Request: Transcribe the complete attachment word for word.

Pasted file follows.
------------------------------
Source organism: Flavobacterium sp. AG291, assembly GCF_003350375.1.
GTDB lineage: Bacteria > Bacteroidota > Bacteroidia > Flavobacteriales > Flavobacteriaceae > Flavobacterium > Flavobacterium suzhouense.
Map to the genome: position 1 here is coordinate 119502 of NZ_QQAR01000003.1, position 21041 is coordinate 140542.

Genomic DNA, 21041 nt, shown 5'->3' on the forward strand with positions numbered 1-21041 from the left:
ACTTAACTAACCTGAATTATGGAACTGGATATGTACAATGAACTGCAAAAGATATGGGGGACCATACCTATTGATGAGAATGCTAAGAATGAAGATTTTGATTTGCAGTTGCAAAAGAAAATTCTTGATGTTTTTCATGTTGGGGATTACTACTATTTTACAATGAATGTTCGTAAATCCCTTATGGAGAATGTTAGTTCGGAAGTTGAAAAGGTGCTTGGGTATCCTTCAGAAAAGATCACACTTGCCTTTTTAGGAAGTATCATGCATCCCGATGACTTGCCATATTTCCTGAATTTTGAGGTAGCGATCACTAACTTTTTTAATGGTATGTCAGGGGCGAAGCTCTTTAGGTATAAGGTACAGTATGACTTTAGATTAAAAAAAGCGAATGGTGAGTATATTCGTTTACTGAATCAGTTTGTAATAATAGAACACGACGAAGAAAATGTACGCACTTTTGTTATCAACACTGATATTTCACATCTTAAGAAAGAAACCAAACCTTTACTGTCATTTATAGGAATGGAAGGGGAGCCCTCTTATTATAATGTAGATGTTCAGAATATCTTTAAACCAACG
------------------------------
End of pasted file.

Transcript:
Source organism: Flavobacterium sp. AG291, assembly GCF_003350375.1.
GTDB lineage: Bacteria > Bacteroidota > Bacteroidia > Flavobacteriales > Flavobacteriaceae > Flavobacterium > Flavobacterium suzhouense.
Map to the genome: position 1 here is coordinate 119502 of NZ_QQAR01000003.1, position 21041 is coordinate 140542.

Genomic DNA, 21041 nt, shown 5'->3' on the forward strand with positions numbered 1-21041 from the left:
ACTTAACTAACCTGAATTATGGAACTGGATATGTACAATGAACTGCAAAAGATATGGGGGACCATACCTATTGATGAGAATGCTAAGAATGAAGATTTTGATTTGCAGTTGCAAAAGAAAATTCTTGATGTTTTTCATGTTGGGGATTACTACTATTTTACAATGAATGTTCGTAAATCCCTTATGGAGAATGTTAGTTCGGAAGTTGAAAAGGTGCTTGGGTATCCTTCAGAAAAGATCACACTTGCCTTTTTAGGAAGTATCATGCATCCCGATGACTTGCCATATTTCCTGAATTTTGAGGTAGCGATCACTAACTTTTTTAATGGTATGTCAGGGGCGAAGCTCTTTAGGTATAAGGTACAGTATGACTTTAGATTAAAAAAAGCGAATGGTGAGTATATTCGTTTACTGAATCAGTTTGTAATAATAGAACACGACGAAGAAAATGTACGCACTTTTGTTATCAACACTGATATTTCACATCTTAAGAAAGAAACCAAACCTTTACTGTCATTTATAGGAATGGAAGGGGAGCCCTCTTATTATAATGTAGATGTTCAGAATATCTTTAAACCAACG